There’s a gentle thread that connects the days after Christmas to the early part of the new year. I’ve heard them described as a hush; a time when the world half closes her eyes to the normal expectations of behavior and routine, where we’re allowed, give ourselves permission to renegotiate our experience of time if only for a brief period.
Despite not coming from a family steeped in holiday tradition, I’ve always felt this period to be a liminal space, even if I was unsure exactly why. Sure, it’s punctuated at the start with Christmas, but the days that followed always seemed to hold an energy of their own. Like the spaces between seconds lingered just a little longer.
All along, it turns out, my body was hearing the whispers of a mostly forgotten Celtic tradition that danced in my cells long before my conscious brain had words to describe them. These are the Omen Days, intercalary days that traverse the period from the 26th of December to the 6th of January. They are literally considered to be ‘in between time’ or a ‘time within time’ the space where the solar calendar seeks to catch up with the roman.
By tradition, each one of the 12 days gives itself over to a month of the year. The 26th of December is January; the 27th of December, February; the 28th of December, March; and so on for the remainder of the twelve-month cycle.
Those connected with the tradition give themselves over to the land at this time, considering it a time for deep observation, contemplation and meaning. They would look for signs and symbols in nature, taking them to be indicators and messages for the month they represent.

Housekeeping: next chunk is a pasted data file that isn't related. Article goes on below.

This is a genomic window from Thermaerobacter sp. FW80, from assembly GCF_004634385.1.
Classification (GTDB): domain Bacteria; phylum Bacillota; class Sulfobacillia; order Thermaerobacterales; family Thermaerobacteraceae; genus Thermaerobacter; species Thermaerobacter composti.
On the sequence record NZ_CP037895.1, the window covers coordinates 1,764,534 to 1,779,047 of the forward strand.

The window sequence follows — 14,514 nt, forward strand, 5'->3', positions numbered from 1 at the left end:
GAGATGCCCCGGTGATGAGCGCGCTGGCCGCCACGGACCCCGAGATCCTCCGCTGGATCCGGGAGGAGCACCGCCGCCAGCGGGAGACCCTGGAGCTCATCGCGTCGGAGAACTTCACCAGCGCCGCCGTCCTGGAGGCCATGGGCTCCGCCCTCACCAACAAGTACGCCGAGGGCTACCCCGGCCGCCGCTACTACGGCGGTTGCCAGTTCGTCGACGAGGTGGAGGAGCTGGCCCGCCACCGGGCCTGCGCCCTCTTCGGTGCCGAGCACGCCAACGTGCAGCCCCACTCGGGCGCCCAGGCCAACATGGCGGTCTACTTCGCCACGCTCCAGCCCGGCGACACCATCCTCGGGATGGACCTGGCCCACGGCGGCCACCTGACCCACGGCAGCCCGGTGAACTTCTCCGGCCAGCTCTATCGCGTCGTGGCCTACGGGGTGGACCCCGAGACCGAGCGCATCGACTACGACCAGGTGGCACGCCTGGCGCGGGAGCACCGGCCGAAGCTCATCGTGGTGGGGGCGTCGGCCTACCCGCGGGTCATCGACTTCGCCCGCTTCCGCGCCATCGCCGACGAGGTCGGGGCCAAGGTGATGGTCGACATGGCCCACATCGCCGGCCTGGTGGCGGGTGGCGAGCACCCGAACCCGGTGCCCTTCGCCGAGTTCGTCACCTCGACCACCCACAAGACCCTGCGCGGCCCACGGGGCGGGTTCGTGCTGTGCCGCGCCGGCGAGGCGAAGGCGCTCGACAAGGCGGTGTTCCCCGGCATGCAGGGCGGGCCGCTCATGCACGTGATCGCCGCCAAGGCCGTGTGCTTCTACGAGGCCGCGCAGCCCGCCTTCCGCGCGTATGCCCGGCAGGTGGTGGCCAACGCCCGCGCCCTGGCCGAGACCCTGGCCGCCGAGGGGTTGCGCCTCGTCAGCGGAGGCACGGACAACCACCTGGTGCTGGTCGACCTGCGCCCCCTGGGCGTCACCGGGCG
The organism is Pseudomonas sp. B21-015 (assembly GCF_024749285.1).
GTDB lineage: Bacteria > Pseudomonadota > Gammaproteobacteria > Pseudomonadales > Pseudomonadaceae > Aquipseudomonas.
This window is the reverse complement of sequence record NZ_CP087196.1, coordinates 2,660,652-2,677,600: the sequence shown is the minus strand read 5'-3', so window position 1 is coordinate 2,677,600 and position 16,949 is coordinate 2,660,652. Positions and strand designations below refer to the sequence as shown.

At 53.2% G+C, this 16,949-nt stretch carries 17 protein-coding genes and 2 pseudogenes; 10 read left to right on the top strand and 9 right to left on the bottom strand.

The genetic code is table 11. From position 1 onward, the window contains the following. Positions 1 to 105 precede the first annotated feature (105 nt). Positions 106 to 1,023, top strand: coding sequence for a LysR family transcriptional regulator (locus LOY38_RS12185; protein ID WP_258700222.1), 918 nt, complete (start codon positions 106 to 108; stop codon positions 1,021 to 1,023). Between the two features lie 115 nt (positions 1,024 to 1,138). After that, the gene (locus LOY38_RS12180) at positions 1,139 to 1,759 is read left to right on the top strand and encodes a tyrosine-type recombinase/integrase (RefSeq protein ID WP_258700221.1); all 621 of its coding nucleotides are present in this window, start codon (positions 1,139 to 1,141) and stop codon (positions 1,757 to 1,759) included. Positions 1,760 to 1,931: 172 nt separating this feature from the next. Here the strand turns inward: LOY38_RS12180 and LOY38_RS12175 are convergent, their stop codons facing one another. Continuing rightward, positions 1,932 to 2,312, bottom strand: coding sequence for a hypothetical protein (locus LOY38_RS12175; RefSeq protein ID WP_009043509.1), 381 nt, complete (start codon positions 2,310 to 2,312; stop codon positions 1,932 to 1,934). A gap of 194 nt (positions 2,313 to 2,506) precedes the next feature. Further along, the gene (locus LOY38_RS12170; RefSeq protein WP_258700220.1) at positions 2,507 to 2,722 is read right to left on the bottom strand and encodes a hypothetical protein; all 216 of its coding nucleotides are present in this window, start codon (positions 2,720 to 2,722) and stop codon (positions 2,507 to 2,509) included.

To observe this period is simply to bear witness. To be in nature, to notice, to observe and to wait.
I, for one, am ending this year both weary and grateful.
Grateful for the blessings I know to be true in my life.
Weary of the collective and individual weight that is felt by all that is happening in the world, so many dealing with unspeakable suffering that my words feel insufficient to speak to.
Throughout, I have taken my thoughts, my laughter, my joys, my confusions, my wonders, and my tears to the base of the big Macrocarpa tree at the bottom of the back paddock.
I have spoken to the Tui and the Bellbird that feed outside my window, who I watch now as I type.
I have woven my thoughts, my love, and my concerns in threads of mane of my beloved horses.
I have stood at the lips of the ocean, apologized to her, picked out rubbish from her hair, asked her for her guidance.
I have trodden many miles on land I am fortunate to travel on, with and through.
This is normal. To ask for the advice, the gifts of nature and to expect to hear her back.
To seek to offer something in return.
To want to lie down in the grass and slip between time.
What is not: the disconnection, the violence, the sense of ‘other’.
The colonized fragments of experience we are asked to dress up in and fit into.
To seek to return to the many traditional practices, Omen Days being one, passed on but long forgotten, is not performative but radical and essential.
A slowing down.
A bearing witness.
A seeking of guidance from a place beyond what we might understand to be the rational and the sensible.
This is the place of return and of renewal.
An act of love.
For the next few days, I’m going to taking space for acts of noticing. An everyday surrender to the world and to each other.
An act of I’m here, I’m listening, I’m paying attention.
We all need each other.
Sending much love and hopefulness,